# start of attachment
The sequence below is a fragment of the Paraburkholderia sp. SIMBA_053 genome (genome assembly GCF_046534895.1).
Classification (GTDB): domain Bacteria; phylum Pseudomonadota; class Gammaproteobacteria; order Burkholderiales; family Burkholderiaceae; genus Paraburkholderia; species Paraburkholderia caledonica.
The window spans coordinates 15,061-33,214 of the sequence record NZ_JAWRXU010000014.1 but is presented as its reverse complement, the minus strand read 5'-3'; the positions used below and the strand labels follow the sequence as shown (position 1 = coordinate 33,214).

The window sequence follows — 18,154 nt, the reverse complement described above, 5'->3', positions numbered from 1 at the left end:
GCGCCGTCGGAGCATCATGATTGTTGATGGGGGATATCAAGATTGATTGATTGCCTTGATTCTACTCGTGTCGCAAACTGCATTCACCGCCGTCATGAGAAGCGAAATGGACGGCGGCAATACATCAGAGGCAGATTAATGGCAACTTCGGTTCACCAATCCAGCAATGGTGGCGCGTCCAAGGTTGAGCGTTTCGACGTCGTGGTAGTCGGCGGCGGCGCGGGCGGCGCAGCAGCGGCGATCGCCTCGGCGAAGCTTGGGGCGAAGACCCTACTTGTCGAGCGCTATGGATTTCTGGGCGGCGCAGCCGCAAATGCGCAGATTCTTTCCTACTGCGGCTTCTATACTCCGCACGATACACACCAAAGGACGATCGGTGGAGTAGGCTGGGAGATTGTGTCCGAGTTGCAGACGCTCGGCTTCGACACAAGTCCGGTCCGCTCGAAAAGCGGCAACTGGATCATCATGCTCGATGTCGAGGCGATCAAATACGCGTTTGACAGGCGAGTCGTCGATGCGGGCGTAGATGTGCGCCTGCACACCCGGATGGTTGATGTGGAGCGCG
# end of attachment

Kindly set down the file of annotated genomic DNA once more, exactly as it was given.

The sequence below is a fragment of the Paraburkholderia sp. SIMBA_053 genome (genome assembly GCF_046534895.1).
Classification (GTDB): domain Bacteria; phylum Pseudomonadota; class Gammaproteobacteria; order Burkholderiales; family Burkholderiaceae; genus Paraburkholderia; species Paraburkholderia caledonica.
The window spans coordinates 15,061-33,214 of the sequence record NZ_JAWRXU010000014.1 but is presented as its reverse complement, the minus strand read 5'-3'; the positions used below and the strand labels follow the sequence as shown (position 1 = coordinate 33,214).

The window sequence follows — 18,154 nt, the reverse complement described above, 5'->3', positions numbered from 1 at the left end:
GCGCCGTCGGAGCATCATGATTGTTGATGGGGGATATCAAGATTGATTGATTGCCTTGATTCTACTCGTGTCGCAAACTGCATTCACCGCCGTCATGAGAAGCGAAATGGACGGCGGCAATACATCAGAGGCAGATTAATGGCAACTTCGGTTCACCAATCCAGCAATGGTGGCGCGTCCAAGGTTGAGCGTTTCGACGTCGTGGTAGTCGGCGGCGGCGCGGGCGGCGCAGCAGCGGCGATCGCCTCGGCGAAGCTTGGGGCGAAGACCCTACTTGTCGAGCGCTATGGATTTCTGGGCGGCGCAGCCGCAAATGCGCAGATTCTTTCCTACTGCGGCTTCTATACTCCGCACGATACACACCAAAGGACGATCGGTGGAGTAGGCTGGGAGATTGTGTCCGAGTTGCAGACGCTCGGCTTCGACACAAGTCCGGTCCGCTCGAAAAGCGGCAACTGGATCATCATGCTCGATGTCGAGGCGATCAAATACGCGTTTGACAGGCGAGTCGTCGATGCGGGCGTAGATGTGCGCCTGCACACCCGGATGGTTGATGTGGAGCGCG